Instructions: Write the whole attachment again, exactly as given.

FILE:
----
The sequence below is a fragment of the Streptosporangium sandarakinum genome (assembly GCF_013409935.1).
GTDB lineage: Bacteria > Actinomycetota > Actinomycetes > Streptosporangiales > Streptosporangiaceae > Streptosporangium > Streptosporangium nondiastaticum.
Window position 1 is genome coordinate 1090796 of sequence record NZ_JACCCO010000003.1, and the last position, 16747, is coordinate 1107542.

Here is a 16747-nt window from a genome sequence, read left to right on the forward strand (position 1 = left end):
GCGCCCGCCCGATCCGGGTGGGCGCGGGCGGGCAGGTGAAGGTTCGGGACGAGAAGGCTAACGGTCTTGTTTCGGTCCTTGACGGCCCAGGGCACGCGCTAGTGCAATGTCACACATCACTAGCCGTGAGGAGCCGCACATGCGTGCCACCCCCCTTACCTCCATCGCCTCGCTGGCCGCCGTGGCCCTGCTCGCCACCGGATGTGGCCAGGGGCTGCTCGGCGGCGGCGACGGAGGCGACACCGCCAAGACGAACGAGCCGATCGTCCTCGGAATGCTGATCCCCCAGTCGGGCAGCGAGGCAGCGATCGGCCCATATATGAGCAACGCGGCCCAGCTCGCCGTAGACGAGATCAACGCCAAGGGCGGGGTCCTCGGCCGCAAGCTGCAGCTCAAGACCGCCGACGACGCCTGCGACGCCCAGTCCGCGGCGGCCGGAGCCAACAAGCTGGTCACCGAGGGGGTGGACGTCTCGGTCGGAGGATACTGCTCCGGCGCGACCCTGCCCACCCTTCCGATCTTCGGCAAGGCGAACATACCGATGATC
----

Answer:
The sequence below is a fragment of the Streptosporangium sandarakinum genome (assembly GCF_013409935.1).
GTDB lineage: Bacteria > Actinomycetota > Actinomycetes > Streptosporangiales > Streptosporangiaceae > Streptosporangium > Streptosporangium nondiastaticum.
Window position 1 is genome coordinate 1090796 of sequence record NZ_JACCCO010000003.1, and the last position, 16747, is coordinate 1107542.

Here is a 16747-nt window from a genome sequence, read left to right on the forward strand (position 1 = left end):
GCGCCCGCCCGATCCGGGTGGGCGCGGGCGGGCAGGTGAAGGTTCGGGACGAGAAGGCTAACGGTCTTGTTTCGGTCCTTGACGGCCCAGGGCACGCGCTAGTGCAATGTCACACATCACTAGCCGTGAGGAGCCGCACATGCGTGCCACCCCCCTTACCTCCATCGCCTCGCTGGCCGCCGTGGCCCTGCTCGCCACCGGATGTGGCCAGGGGCTGCTCGGCGGCGGCGACGGAGGCGACACCGCCAAGACGAACGAGCCGATCGTCCTCGGAATGCTGATCCCCCAGTCGGGCAGCGAGGCAGCGATCGGCCCATATATGAGCAACGCGGCCCAGCTCGCCGTAGACGAGATCAACGCCAAGGGCGGGGTCCTCGGCCGCAAGCTGCAGCTCAAGACCGCCGACGACGCCTGCGACGCCCAGTCCGCGGCGGCCGGAGCCAACAAGCTGGTCACCGAGGGGGTGGACGTCTCGGTCGGAGGATACTGCTCCGGCGCGACCCTGCCCACCCTTCCGATCTTCGGCAAGGCGAACATACCGATGATC